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Ancient Brazilians occupied the same houses for centuries
by Brooks Hays
Campo Belo Do Sul, Brazil (UPI) Jul 6, 2016


disclaimer: image is for illustration purposes only

New research suggests the pit house dwellers of Brazil's southern highlands occupied the same houses for centuries, maintaining their in habitability though regular repairs.

The evidence, compiled by researchers from Europe and Brazil, is the first of its kind.

Previous radiocarbon dating attempts suggested the proto-Jê pit houses of southern Brazil were intermittently occupied. But new analysis, including AMS radiocarbon dating and Bayesian modelling, proves a pit house in Campo Belo do Sul was occupied continuously from 1395 to 1650.

Though larger communal pit houses were sometimes abandoned, the new evidence shows smaller dwellings were continuously inhabited. For centuries, single families or groups of families would reside in the same house -- building floor atop floor and expanding outward as needed.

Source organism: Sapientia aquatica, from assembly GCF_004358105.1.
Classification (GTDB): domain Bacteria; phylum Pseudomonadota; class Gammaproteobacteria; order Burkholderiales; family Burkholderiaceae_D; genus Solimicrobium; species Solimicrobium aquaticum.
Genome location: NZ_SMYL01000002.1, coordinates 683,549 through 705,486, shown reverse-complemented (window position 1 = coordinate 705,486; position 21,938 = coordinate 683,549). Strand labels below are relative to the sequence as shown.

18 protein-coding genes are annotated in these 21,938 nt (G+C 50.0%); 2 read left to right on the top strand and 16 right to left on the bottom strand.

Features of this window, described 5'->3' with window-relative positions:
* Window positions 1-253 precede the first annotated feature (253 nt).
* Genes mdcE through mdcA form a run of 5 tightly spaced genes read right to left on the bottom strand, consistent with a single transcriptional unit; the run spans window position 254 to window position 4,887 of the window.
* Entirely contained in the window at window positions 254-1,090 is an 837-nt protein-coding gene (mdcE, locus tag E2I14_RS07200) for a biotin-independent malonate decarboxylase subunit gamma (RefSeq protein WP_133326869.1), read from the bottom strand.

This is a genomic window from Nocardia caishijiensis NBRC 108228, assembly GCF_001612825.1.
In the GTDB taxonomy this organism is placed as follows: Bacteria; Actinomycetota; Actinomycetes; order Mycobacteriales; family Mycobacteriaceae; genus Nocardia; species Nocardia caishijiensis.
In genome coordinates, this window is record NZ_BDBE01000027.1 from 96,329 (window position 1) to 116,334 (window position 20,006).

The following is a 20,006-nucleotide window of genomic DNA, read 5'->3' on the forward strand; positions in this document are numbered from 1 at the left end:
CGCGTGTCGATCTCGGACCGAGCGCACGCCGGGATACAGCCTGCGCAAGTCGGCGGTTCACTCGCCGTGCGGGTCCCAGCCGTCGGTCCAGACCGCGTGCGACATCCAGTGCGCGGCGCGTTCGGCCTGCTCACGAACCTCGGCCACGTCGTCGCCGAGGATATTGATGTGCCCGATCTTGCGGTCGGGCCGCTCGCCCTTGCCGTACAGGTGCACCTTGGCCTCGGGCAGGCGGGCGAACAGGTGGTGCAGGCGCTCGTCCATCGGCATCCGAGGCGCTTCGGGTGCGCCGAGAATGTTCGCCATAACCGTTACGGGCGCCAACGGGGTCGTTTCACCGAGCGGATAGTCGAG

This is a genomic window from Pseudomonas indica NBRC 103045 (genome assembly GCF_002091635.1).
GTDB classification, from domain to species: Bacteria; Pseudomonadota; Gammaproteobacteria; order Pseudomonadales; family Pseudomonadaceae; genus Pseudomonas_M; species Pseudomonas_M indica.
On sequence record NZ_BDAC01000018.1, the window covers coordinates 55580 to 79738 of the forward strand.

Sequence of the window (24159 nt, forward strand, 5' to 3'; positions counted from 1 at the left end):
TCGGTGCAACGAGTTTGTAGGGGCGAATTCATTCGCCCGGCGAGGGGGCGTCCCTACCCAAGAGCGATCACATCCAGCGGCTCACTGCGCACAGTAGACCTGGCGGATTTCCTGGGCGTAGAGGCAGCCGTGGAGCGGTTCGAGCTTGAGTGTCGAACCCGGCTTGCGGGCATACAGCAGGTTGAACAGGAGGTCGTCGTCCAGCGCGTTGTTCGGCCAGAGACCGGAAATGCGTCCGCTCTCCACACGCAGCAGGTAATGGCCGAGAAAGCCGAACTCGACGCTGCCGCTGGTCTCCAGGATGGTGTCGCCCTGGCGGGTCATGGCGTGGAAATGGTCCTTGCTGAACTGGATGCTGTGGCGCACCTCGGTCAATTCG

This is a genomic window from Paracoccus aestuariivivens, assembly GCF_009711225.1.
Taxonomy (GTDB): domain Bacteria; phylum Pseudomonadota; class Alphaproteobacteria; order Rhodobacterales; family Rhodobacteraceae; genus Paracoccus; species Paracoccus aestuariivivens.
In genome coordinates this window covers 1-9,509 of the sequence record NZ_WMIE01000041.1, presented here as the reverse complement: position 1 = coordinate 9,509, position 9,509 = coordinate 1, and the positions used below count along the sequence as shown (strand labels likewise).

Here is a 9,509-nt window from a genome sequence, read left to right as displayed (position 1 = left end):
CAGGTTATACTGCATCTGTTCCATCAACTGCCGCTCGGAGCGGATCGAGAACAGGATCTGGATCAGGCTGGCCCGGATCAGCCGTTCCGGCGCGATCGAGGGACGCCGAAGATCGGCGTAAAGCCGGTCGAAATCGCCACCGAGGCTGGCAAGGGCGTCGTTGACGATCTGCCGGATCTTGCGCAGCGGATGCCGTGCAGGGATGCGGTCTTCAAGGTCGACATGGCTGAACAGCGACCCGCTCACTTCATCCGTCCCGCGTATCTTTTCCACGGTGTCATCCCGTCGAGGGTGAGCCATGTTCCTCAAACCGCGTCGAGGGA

Remains of the Campo Belo do Sul pit house revealed 12 preserved floors -- five of them burned and collapsed.

The preserved architecture shows communities used evolving tools, techniques and ceramic materials to repair, renovate and expand their homes.

"Our research shows the disparity in domestic architecture in the southern Brazilian highlands," lead researcher Jonas Gregorio de Souza said in a news release. "We have highlighted that it is important to use radiocarbon dating on individual structures to understand how and for how long homes were occupied."

The ongoing research in Campo Belo do Sul shows the ancient proto-Jê culture featured social hierarchies and inequality. Researchers found evidence of differing burial rites for different people. They also found evidence of plant cultivation, further undermining the theory that the people of southern Brazil were too mobile to cultivate year-round agriculture.

"We now know more about the way these groups lived, and are able to challenge the view, dominant until relatively recently, that these were marginal cultures in the context of lowland South America," Gregorio de Souza said.

The new research was recently published in the journal PLOS ONE.


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